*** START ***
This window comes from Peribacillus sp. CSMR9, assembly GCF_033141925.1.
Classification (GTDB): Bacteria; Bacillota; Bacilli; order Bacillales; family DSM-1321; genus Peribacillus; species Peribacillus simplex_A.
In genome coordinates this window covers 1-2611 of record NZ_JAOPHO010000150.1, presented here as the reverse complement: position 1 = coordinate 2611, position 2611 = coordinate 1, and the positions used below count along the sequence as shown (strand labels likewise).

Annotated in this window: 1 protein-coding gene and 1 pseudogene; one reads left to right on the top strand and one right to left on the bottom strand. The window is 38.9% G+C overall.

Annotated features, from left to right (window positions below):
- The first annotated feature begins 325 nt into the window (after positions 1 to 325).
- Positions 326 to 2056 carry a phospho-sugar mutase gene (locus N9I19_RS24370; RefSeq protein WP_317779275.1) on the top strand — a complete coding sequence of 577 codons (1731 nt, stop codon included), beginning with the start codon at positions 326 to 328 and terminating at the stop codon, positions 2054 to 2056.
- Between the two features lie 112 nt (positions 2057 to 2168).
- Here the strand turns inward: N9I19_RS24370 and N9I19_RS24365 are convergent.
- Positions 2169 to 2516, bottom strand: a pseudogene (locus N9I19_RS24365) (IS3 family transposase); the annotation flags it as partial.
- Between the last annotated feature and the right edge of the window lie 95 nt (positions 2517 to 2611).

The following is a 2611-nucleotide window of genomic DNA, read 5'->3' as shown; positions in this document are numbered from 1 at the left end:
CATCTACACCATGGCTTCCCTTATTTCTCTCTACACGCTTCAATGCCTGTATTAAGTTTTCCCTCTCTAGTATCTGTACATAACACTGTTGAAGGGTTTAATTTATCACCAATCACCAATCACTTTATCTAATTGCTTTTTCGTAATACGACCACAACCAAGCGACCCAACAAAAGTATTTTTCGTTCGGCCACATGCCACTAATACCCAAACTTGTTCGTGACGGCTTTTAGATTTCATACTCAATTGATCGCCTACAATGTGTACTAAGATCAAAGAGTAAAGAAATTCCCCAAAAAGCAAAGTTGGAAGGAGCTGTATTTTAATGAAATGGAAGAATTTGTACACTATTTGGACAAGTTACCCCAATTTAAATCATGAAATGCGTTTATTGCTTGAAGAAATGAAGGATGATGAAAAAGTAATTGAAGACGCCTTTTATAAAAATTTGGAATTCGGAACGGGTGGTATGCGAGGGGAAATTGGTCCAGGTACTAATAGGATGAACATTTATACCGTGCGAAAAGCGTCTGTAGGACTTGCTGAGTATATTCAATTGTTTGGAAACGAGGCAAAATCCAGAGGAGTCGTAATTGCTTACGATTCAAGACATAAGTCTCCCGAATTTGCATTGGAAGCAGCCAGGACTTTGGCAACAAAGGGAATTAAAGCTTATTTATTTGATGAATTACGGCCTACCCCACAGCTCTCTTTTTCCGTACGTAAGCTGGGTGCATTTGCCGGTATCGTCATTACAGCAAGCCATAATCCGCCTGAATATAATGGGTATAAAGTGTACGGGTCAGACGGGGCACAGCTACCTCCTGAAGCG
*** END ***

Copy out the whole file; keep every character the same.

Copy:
This window comes from Peribacillus sp. CSMR9, assembly GCF_033141925.1.
Classification (GTDB): Bacteria; Bacillota; Bacilli; order Bacillales; family DSM-1321; genus Peribacillus; species Peribacillus simplex_A.
In genome coordinates this window covers 1-2611 of record NZ_JAOPHO010000150.1, presented here as the reverse complement: position 1 = coordinate 2611, position 2611 = coordinate 1, and the positions used below count along the sequence as shown (strand labels likewise).

Annotated in this window: 1 protein-coding gene and 1 pseudogene; one reads left to right on the top strand and one right to left on the bottom strand. The window is 38.9% G+C overall.

Annotated features, from left to right (window positions below):
- The first annotated feature begins 325 nt into the window (after positions 1 to 325).
- Positions 326 to 2056 carry a phospho-sugar mutase gene (locus N9I19_RS24370; RefSeq protein WP_317779275.1) on the top strand — a complete coding sequence of 577 codons (1731 nt, stop codon included), beginning with the start codon at positions 326 to 328 and terminating at the stop codon, positions 2054 to 2056.
- Between the two features lie 112 nt (positions 2057 to 2168).
- Here the strand turns inward: N9I19_RS24370 and N9I19_RS24365 are convergent.
- Positions 2169 to 2516, bottom strand: a pseudogene (locus N9I19_RS24365) (IS3 family transposase); the annotation flags it as partial.
- Between the last annotated feature and the right edge of the window lie 95 nt (positions 2517 to 2611).

The following is a 2611-nucleotide window of genomic DNA, read 5'->3' as shown; positions in this document are numbered from 1 at the left end:
CATCTACACCATGGCTTCCCTTATTTCTCTCTACACGCTTCAATGCCTGTATTAAGTTTTCCCTCTCTAGTATCTGTACATAACACTGTTGAAGGGTTTAATTTATCACCAATCACCAATCACTTTATCTAATTGCTTTTTCGTAATACGACCACAACCAAGCGACCCAACAAAAGTATTTTTCGTTCGGCCACATGCCACTAATACCCAAACTTGTTCGTGACGGCTTTTAGATTTCATACTCAATTGATCGCCTACAATGTGTACTAAGATCAAAGAGTAAAGAAATTCCCCAAAAAGCAAAGTTGGAAGGAGCTGTATTTTAATGAAATGGAAGAATTTGTACACTATTTGGACAAGTTACCCCAATTTAAATCATGAAATGCGTTTATTGCTTGAAGAAATGAAGGATGATGAAAAAGTAATTGAAGACGCCTTTTATAAAAATTTGGAATTCGGAACGGGTGGTATGCGAGGGGAAATTGGTCCAGGTACTAATAGGATGAACATTTATACCGTGCGAAAAGCGTCTGTAGGACTTGCTGAGTATATTCAATTGTTTGGAAACGAGGCAAAATCCAGAGGAGTCGTAATTGCTTACGATTCAAGACATAAGTCTCCCGAATTTGCATTGGAAGCAGCCAGGACTTTGGCAACAAAGGGAATTAAAGCTTATTTATTTGATGAATTACGGCCTACCCCACAGCTCTCTTTTTCCGTACGTAAGCTGGGTGCATTTGCCGGTATCGTCATTACAGCAAGCCATAATCCGCCTGAATATAATGGGTATAAAGTGTACGGGTCAGACGGGGCACAGCTACCTCCTGAAGCG